Book Review: Secret Thoughts of an Adoptive Mother

Classic timing! I managed to dodge a cold all winter long, but now, as we wait for the travel call, I come down with a whopper. Dr. thinks it's bronchitis and started me on antibiotics. And some heavy duty cough syrup. Hopefully I can kick this soon.

In the meanwhile, I'm getting some reading done. Just finished "Secret Thoughts of an Adoptive Mother" by Jana Wolff. It's a really good read and I'd recommend it.

Wolff addresses a lot of the things adoptive parents think, but don't ever say out loud. She covers topics like having your personal and financial life analyzed and white parents raising children of color. And delves into things every adoptive mother must have quietly considered like what happens if I don't fall in love with him? This isn't the romantic, happy version of adoption. But it is real.

It was a really quick read and written with humor. She writes as an infertile woman who adopted domestically. She confronts her infertility right upfront (first chapter) and adoption was her only option to become a parent.

My only issue with the book is that Wolff seems to have a bias towards domestic adoption, and some of her barbed honesty is directed at international adoptions. This comment really bothered me: "There are many more Asian babies than African-American babies adopted by Caucasian parents: as if the yellow-white combination is less interracial than the black-white one." Whoa lady.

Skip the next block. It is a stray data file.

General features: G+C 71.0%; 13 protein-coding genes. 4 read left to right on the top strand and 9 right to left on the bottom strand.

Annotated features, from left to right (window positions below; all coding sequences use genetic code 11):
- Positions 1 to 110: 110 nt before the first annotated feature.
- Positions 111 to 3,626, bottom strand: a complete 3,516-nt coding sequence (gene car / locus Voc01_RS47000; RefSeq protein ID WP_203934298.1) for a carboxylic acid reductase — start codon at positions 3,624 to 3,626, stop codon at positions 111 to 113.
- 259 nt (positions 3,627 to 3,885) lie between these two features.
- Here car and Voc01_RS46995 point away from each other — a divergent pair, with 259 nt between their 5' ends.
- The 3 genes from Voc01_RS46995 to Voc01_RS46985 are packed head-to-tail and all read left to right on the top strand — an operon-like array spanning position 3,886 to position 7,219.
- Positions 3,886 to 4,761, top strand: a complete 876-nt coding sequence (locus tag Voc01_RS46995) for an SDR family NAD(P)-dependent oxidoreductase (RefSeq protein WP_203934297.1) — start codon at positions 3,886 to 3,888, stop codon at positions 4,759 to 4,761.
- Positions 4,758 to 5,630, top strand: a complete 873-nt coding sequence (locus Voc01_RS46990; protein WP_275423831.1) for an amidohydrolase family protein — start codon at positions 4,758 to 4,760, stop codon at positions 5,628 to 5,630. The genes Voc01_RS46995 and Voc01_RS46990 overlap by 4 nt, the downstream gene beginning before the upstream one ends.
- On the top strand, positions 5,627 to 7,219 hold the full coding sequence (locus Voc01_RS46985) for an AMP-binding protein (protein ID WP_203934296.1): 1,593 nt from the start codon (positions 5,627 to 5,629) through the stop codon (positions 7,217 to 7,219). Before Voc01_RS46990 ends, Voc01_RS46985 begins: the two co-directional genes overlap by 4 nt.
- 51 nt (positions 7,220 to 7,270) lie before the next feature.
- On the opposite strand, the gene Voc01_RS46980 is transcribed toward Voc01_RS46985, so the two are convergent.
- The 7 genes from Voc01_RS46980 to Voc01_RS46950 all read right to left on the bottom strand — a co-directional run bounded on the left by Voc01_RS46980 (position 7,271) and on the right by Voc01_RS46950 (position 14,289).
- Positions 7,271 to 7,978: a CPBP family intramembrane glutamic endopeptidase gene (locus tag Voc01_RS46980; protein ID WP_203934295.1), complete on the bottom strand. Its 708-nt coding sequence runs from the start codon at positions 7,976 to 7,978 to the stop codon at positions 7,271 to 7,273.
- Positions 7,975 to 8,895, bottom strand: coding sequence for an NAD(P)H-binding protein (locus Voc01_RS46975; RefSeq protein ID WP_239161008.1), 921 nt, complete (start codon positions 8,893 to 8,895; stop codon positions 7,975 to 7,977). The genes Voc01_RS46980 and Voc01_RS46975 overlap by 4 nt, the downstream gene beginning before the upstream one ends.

What's really ironic about that comment is that she did not set out to choose an African-American child (the birth mother chose them) and throughout the book talks about her naivete about adopting a child of color. I am shocked that she would effectively body slam other adoptive parents choices. As she defends in the book, those choices are personal and not anyone's business.

The debate between international/domestic aside, she does give voice to some of the universal fears of adoptive parents about the process and parenting after they come home. And I might be warped, but knowing others have had those fears makes me feel a little more comforted.

1 comment:

  1. I'm debating the book. Sounds good on many levels but the domestic/international thing bothers me. Why can't we all be supportive of each other? I have had more comments than I care to share asking why we didn't adopt domestically (in a very pointed way, not kindly inquiring).
    Thanks for the review! Something to think about. :)


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